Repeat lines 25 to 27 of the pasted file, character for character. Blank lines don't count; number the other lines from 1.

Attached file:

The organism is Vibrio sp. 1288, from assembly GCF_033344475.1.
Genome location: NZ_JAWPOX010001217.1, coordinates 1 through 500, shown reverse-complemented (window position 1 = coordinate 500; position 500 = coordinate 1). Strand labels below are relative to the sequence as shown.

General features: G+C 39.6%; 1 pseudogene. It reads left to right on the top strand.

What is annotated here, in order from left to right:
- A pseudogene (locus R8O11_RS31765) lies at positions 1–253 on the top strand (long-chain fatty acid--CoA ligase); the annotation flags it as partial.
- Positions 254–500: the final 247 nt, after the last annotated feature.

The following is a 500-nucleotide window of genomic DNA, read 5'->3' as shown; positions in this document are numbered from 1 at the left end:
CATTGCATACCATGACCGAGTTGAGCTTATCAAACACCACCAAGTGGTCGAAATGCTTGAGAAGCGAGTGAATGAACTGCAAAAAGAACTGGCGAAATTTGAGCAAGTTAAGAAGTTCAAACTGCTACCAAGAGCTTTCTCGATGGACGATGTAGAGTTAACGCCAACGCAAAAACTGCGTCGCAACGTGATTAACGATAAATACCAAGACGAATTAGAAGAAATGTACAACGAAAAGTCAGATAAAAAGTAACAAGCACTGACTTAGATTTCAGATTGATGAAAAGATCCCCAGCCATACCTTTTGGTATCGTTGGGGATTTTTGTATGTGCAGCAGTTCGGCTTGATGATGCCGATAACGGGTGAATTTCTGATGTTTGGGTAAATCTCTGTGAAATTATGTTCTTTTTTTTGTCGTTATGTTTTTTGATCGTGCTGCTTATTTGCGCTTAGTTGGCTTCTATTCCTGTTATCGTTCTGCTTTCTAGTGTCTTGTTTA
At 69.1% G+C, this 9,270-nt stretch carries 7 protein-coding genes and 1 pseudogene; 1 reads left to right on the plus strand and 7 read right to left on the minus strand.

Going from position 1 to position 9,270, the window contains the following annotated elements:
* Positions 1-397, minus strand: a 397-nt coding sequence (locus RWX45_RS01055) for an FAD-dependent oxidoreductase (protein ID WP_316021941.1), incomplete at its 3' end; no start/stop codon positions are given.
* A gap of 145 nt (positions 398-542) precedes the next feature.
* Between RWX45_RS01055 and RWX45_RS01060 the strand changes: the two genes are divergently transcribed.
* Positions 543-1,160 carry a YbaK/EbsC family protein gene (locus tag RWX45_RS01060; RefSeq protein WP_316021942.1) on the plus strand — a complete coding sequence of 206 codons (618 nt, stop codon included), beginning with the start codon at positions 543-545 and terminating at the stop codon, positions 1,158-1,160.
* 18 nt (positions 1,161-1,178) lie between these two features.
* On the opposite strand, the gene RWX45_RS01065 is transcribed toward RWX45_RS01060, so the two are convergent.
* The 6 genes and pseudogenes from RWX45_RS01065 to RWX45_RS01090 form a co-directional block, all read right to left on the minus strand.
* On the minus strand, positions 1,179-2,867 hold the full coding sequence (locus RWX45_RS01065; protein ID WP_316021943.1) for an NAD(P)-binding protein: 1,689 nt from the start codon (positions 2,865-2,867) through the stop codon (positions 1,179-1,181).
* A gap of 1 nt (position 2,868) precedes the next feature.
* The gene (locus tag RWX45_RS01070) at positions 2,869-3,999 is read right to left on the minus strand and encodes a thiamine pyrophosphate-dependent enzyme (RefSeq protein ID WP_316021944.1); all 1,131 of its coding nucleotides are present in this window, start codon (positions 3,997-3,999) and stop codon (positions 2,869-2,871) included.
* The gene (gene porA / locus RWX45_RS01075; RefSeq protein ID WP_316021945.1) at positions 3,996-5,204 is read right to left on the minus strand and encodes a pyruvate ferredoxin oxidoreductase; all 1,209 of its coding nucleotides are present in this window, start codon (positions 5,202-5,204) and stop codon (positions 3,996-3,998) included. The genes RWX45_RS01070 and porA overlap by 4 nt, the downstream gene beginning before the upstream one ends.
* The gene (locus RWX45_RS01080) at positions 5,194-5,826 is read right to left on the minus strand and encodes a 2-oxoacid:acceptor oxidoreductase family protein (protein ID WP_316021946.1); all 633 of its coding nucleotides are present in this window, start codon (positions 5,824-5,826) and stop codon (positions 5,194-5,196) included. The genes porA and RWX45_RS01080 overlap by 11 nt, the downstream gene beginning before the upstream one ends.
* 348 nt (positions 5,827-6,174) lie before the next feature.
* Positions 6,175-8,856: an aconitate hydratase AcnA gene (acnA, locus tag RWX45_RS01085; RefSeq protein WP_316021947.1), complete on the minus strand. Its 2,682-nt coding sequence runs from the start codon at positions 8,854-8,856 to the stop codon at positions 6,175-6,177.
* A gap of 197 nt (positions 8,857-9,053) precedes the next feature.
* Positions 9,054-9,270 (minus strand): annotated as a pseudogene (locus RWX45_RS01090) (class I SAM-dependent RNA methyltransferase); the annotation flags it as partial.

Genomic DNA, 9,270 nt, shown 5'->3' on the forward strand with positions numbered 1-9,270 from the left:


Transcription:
* A gap of 197 nt (positions 8,857-9,053) precedes the next feature.
* Positions 9,054-9,270 (minus strand): annotated as a pseudogene (locus RWX45_RS01090) (class I SAM-dependent RNA methyltransferase); the annotation flags it as partial.

Genomic DNA, 9,270 nt, shown 5'->3' on the forward strand with positions numbered 1-9,270 from the left: